FIVE CRUCIAL QUESTIONS TO ASK BEFORE YOU CO-SIGN A MORTGAGE
By Jessica Hudson | December 1, 2019
If you're considering co-signing a mortgage- say, to help your grown kids buy their first house- it's wise to take a step back and consider whether this move makes sense. Sure, you're helping a loved one purchase property, but this type of arrangement could also pose a risk to your own finances, not to mention your relationship with the co-signee. So, before you put your John Hancock on the line, ask yourself these five key questions first.
1) What is co-signing, exactly?
When a home buyer uses a co-signer who does not intend to live in the property, the primary borrower becomes what's known as the "occupying borrower" and the co-signer becomes what's known as the "non-occupying co-borrower". Co-signers physically sign the mortgage or deed of trust in order to add the security of their income and credit history against the loan. In turn, both parties take on the financial risk of the mortgage together. Meaning, that if the occupying borrower defaults on the loan, the co-signer is responsible for coming up with the money. Co-signers go through the same qualification process as occupying borrowers, so it will generally only help the primary borrower if the co-signer's income, credit, etc. is better than theirs.
2) What are my responsibilities when co-signing a loan?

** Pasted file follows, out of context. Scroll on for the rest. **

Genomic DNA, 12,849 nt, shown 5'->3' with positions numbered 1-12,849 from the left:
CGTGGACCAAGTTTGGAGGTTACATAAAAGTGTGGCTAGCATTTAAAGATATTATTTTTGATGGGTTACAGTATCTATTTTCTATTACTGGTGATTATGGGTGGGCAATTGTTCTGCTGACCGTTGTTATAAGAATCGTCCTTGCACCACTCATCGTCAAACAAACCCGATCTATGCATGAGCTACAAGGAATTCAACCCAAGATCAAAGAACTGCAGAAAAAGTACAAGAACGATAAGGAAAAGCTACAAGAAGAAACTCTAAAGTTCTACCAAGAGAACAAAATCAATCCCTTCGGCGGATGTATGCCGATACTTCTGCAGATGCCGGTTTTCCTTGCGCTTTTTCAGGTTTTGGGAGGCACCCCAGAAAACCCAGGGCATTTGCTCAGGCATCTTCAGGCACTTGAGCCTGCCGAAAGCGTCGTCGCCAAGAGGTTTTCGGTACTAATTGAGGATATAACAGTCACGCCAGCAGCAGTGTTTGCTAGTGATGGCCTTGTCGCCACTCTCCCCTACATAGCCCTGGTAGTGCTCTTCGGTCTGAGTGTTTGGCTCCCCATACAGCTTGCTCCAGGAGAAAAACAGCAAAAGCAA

You are equally responsible for the mortgage payments. If the occupying borrower fails to make a mortgage payment, that late can go on your credit report, potentially damaging your credit score significantly. Another thing to consider: when you co-sign a mortgage, you're adding that mortgage liability to your debt total, reducing your own borrowing power.
3) What are the risks of co-signing?
In addition to the above-mentioned FICO score risk, you could also be on the hook for the entire loan balance. When you co-sign a financial product, whether it be a mortgage, a car loan, or a credit card, you could get burned. If the occupying borrower completely fails to pay the mortgage, you will need to make the payments or risk a foreclosure, further damaging your credit and inhibiting your future purchasing power.
4) How do I mitigate my risks?
The good news? There are several safeguards you can put in place to protect yourself as a co-signer. First, make sure your name is put on the title of the home. That way, if the primary borrower can't pay the mortgage, you have the power to sell the property. Second, take steps to monitor your co-borrower's mortgage payments. You can do this by setting up e-mail and text alerts to let you know when mortgage payments are posted. This offers a nice protection, since every home loan agreement offers borrowers a grace period for late payments. Typically, there is a 15-day grace period, in which case you would have 14 days after the payment is due to help your co-signee pay the bill without incurring a late fee or taking a hit on your credit report.
5) Do I trust the borrower?
Before offering to become someone's co-signer, ask yourself whether you truly trust the other person to be financially responsible for making the mortgage payments. Past behavior is a good predictor of future behavior. If the person has trouble making credit card payments or has a pattern of not meeting other financial obligations, he or she may not be responsible enough to be taking on a mortgage, especially one that has your name attached to it.
The bottom line: Co-signing a mortgage is serious business. You're not just putting your name on a piece of paper- you're putting your own finances, including your debt obligation and your credit score, at risk.